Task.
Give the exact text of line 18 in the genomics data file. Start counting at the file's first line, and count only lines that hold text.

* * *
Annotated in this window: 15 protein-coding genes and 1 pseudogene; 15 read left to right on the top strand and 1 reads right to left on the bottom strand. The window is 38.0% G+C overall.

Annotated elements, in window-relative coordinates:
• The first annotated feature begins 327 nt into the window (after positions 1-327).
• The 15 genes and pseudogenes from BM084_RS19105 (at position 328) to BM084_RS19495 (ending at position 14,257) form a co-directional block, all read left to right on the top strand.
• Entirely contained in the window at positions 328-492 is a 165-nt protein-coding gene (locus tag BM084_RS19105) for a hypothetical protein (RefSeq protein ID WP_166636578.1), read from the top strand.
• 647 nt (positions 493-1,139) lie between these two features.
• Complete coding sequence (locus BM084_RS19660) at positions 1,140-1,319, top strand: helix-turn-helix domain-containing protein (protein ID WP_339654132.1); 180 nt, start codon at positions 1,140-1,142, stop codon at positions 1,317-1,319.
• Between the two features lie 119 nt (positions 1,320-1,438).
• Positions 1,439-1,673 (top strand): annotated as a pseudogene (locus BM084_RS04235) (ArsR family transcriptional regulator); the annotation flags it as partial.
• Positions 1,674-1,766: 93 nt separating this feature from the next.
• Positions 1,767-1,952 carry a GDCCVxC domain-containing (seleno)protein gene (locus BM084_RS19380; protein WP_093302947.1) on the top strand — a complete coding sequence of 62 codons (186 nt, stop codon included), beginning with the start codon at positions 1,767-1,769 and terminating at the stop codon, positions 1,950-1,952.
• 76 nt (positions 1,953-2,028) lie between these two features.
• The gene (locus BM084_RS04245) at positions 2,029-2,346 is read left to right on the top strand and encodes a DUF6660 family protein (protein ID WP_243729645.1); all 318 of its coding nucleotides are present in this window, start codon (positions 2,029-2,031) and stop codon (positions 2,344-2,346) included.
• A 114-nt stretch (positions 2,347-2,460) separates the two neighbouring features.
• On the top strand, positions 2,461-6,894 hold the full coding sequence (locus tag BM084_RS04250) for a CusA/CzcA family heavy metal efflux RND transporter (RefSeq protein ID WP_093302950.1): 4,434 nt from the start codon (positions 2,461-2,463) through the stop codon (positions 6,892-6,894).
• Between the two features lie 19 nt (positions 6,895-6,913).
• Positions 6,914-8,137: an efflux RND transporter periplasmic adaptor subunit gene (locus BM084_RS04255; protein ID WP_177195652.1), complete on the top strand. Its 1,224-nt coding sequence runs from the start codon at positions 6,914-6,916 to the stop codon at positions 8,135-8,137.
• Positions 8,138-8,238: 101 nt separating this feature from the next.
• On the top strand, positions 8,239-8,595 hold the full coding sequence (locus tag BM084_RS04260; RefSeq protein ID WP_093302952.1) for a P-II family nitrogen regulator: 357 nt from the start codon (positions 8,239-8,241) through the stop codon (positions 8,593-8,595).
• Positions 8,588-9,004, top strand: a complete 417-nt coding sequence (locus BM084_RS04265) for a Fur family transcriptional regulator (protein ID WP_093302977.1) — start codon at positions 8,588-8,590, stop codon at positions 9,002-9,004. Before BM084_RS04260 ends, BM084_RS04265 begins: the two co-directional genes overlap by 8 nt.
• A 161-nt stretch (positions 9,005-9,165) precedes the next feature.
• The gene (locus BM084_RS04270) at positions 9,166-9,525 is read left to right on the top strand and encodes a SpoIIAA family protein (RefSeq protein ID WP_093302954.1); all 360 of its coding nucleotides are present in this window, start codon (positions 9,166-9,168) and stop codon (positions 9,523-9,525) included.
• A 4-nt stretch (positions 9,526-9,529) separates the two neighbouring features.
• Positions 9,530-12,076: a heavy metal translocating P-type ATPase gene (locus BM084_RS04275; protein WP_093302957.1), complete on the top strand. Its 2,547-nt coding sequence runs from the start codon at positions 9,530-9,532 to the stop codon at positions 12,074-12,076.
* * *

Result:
• Positions 8,138-8,238: 101 nt separating this feature from the next.